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post #1 of 20 Old 08-02-2012, 01:34 PM - Thread Starter
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Current Setup

Sony STR-DG820 Reciever 100wpc x 7
Sony Blueray player
Cerwin Vega MX400's - 400w @ 4ohms
TSC Surrounds and center channel
TSC 10 Downward firing sub


Moving towards setup

Adcom 750 PreAmp
Adcom 555 Amp 200wpc x 2
Infinity Kappa 7 Speakers
Marantz Tuner

I plan on keeping the blueray player and passing left/right channel to my preamp.

My room is 20'longx14' deep. My speakers are on the 14' wall if that helps.

Any suggestions?
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post #2 of 20 Old 08-02-2012, 02:26 PM - Thread Starter
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10 views and no response... I am going to assume I am on the right track.

I have an Ipod, but was planning on using 2RCA's to a single headphone jack to play mp3's. Other than that, my TV has 3 HDMI inputs, so I dont need a receiver to pass Video.

Hopefully this helps clarify why I am using older technology instead of something with integrated mp3 plugins like the Parasound 2100.
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post #3 of 20 Old 08-02-2012, 02:29 PM
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The lack of response may be because it's not clear what you wanted suggestions about. You seem to know what you want.

If you can't explain how it works, you can't say it doesn't.—The High-End Creed

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post #4 of 20 Old 08-02-2012, 02:43 PM - Thread Starter
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I wanted to make sure these are good quality parts and will push my speakers correctly.

Currently I have an old Analog Kenwood KR-5070 Receiver that does 85wpc but my buddy is telling me they wont drive the Kappa 7's correctly and should look into individual components.

He is letting me borrow an adcom preamp right now along with a Yamaha M-70 amp. The main difference that I can audiably tell is that the hissing or static that my kenwood introduces to my current speakers is gone with the pre-amp and the amp.

My current Sony just sounds like crap to be honest. My analog kenwood is night/day difference in sound compared to my crappy sony HT receiver. So I have seen what a decent amp can do for sound and moving towards individual products instead of an integrated I thought might give me more versatility overall.

Hopefully I am not way off base here.

Just giving my 2 cents from my very limited experience.
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post #5 of 20 Old 08-02-2012, 02:57 PM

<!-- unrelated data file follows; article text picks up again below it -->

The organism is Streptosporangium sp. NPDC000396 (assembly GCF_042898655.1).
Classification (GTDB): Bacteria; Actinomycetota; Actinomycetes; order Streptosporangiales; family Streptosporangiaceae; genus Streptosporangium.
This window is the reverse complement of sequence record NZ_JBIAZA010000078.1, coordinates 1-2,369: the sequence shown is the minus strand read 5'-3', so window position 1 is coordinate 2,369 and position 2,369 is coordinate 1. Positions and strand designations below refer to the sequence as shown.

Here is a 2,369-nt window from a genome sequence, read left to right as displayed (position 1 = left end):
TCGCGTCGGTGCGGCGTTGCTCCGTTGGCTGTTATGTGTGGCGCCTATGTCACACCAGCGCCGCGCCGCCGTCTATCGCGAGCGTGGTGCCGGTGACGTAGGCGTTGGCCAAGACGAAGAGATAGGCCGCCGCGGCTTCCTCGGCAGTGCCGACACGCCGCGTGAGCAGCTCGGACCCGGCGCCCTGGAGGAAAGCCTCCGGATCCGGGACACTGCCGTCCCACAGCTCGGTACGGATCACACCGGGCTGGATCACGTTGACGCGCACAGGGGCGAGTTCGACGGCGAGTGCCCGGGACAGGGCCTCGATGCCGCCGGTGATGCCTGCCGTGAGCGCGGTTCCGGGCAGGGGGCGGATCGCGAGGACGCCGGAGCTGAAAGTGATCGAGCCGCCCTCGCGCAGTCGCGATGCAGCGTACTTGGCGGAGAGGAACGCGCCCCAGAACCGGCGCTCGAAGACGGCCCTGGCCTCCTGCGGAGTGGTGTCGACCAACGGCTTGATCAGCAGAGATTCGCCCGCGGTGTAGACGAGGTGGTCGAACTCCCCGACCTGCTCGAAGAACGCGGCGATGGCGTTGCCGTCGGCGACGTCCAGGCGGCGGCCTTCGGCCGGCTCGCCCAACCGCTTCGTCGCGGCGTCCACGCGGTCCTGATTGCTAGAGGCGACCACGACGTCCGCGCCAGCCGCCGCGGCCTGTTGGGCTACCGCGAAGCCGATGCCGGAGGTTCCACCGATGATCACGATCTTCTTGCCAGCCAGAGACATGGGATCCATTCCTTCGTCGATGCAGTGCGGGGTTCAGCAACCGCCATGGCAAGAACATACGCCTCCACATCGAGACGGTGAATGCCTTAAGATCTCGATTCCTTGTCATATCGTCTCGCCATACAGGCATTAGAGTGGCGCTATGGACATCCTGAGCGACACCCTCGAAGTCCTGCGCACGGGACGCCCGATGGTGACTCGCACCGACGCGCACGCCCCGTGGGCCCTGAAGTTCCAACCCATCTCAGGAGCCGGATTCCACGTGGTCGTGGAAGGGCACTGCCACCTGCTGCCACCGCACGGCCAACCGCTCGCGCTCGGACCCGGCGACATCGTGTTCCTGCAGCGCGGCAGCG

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Currently I have an old Analog Kenwood KR-5070 Receiver that does 85wpc but my buddy is telling me they wont drive the Kappa 7's correctly and should look into individual components.
Your buddy is almost certainly wrong. The Kenwood, assuming it's in good working order, should drive those speakers just fine.
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He is letting me borrow an adcom preamp right now along with a Yamaha M-70 amp. The main difference that I can audiably tell is that the hissing or static that my kenwood introduces to my current speakers is gone with the pre-amp and the amp.
Well, that indicates that perhaps the Kenwood is not in good working order. That's a different issue.
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My current Sony just sounds like crap to be honest. My analog kenwood is night/day difference in sound compared to my crappy sony HT receiver.
The Kenwood produces hissing and static, and the Sony sounds worse? That's kind of hard to believe.
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So I have seen what a decent amp can do for sound and moving towards individual products instead of an integrated I thought might give me more versatility overall.
They will, but at a price. Separates won't really give you better sound quality, however.

If you can't explain how it works, you can't say it doesn't.—The High-End Creed

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post #6 of 20 Old 08-02-2012, 03:11 PM - Thread Starter
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Maybe I am not describing the exact sound clearly from the Kenwood.... The kenwood is an integrated amplifier with a tuner. At low level volumes when I have my DVD player hooked up and I hit the switch to play the DVD on the receiver to switch audio channels, I can faintly hear the AM/FM tuner... Like its playing both sources... That would be the best way to describe it.

The other problem is that when power is applied to the kenwood it sounds much like when you play a LP... Right before the LP actually starts there is this white noise or static. At low volumes you can always here it on the kenwood... Once the volume is turned up a bit, it totally goes away, or isnt audiable because the music is loud enough where I can no longer detect it.